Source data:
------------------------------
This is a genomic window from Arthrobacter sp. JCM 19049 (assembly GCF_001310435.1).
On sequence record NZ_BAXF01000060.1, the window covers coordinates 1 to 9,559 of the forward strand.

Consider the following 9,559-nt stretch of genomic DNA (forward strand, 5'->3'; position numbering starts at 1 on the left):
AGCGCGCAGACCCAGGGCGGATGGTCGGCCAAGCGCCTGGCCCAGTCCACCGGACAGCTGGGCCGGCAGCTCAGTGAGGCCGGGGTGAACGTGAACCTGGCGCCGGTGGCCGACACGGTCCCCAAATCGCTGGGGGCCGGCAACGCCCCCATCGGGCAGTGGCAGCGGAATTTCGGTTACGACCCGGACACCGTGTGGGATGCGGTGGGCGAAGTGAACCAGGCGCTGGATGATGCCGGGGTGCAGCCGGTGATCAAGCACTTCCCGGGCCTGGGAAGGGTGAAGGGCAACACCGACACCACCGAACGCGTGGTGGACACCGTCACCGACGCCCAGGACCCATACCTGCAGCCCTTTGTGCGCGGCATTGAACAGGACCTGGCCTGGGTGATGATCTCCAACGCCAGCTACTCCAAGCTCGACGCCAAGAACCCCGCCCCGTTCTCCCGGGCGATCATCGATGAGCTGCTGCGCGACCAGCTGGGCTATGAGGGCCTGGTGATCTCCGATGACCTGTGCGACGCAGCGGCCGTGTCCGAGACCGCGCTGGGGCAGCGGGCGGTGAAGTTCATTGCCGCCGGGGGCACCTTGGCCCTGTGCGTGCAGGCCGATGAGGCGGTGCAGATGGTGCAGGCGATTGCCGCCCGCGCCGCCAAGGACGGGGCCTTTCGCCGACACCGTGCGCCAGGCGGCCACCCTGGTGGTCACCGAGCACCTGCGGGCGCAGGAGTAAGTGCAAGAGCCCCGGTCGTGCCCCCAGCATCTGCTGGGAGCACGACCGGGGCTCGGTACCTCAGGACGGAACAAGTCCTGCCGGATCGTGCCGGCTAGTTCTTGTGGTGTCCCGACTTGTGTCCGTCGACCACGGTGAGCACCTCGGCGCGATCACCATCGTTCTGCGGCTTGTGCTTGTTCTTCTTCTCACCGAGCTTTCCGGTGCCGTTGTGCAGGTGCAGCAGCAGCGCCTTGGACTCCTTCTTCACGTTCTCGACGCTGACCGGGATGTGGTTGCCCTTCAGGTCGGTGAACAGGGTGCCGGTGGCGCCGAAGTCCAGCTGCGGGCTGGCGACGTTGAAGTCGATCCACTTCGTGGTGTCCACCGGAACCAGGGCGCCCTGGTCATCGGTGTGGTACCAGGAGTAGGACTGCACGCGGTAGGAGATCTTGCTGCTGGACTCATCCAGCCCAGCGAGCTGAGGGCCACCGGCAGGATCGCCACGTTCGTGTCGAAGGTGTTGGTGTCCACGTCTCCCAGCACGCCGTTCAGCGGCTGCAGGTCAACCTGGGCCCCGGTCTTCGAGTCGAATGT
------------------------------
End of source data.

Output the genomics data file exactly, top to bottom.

This is a genomic window from Arthrobacter sp. JCM 19049 (assembly GCF_001310435.1).
On sequence record NZ_BAXF01000060.1, the window covers coordinates 1 to 9,559 of the forward strand.

Consider the following 9,559-nt stretch of genomic DNA (forward strand, 5'->3'; position numbering starts at 1 on the left):
AGCGCGCAGACCCAGGGCGGATGGTCGGCCAAGCGCCTGGCCCAGTCCACCGGACAGCTGGGCCGGCAGCTCAGTGAGGCCGGGGTGAACGTGAACCTGGCGCCGGTGGCCGACACGGTCCCCAAATCGCTGGGGGCCGGCAACGCCCCCATCGGGCAGTGGCAGCGGAATTTCGGTTACGACCCGGACACCGTGTGGGATGCGGTGGGCGAAGTGAACCAGGCGCTGGATGATGCCGGGGTGCAGCCGGTGATCAAGCACTTCCCGGGCCTGGGAAGGGTGAAGGGCAACACCGACACCACCGAACGCGTGGTGGACACCGTCACCGACGCCCAGGACCCATACCTGCAGCCCTTTGTGCGCGGCATTGAACAGGACCTGGCCTGGGTGATGATCTCCAACGCCAGCTACTCCAAGCTCGACGCCAAGAACCCCGCCCCGTTCTCCCGGGCGATCATCGATGAGCTGCTGCGCGACCAGCTGGGCTATGAGGGCCTGGTGATCTCCGATGACCTGTGCGACGCAGCGGCCGTGTCCGAGACCGCGCTGGGGCAGCGGGCGGTGAAGTTCATTGCCGCCGGGGGCACCTTGGCCCTGTGCGTGCAGGCCGATGAGGCGGTGCAGATGGTGCAGGCGATTGCCGCCCGCGCCGCCAAGGACGGGGCCTTTCGCCGACACCGTGCGCCAGGCGGCCACCCTGGTGGTCACCGAGCACCTGCGGGCGCAGGAGTAAGTGCAAGAGCCCCGGTCGTGCCCCCAGCATCTGCTGGGAGCACGACCGGGGCTCGGTACCTCAGGACGGAACAAGTCCTGCCGGATCGTGCCGGCTAGTTCTTGTGGTGTCCCGACTTGTGTCCGTCGACCACGGTGAGCACCTCGGCGCGATCACCATCGTTCTGCGGCTTGTGCTTGTTCTTCTTCTCACCGAGCTTTCCGGTGCCGTTGTGCAGGTGCAGCAGCAGCGCCTTGGACTCCTTCTTCACGTTCTCGACGCTGACCGGGATGTGGTTGCCCTTCAGGTCGGTGAACAGGGTGCCGGTGGCGCCGAAGTCCAGCTGCGGGCTGGCGACGTTGAAGTCGATCCACTTCGTGGTGTCCACCGGAACCAGGGCGCCCTGGTCATCGGTGTGGTACCAGGAGTAGGACTGCACGCGGTAGGAGATCTTGCTGCTGGACTCATCCAGCCCAGCGAGCTGAGGGCCACCGGCAGGATCGCCACGTTCGTGTCGAAGGTGTTGGTGTCCACGTCTCCCAGCACGCCGTTCAGCGGCTGCAGGTCAACCTGGGCCCCGGTCTTCGAGTCGAATGT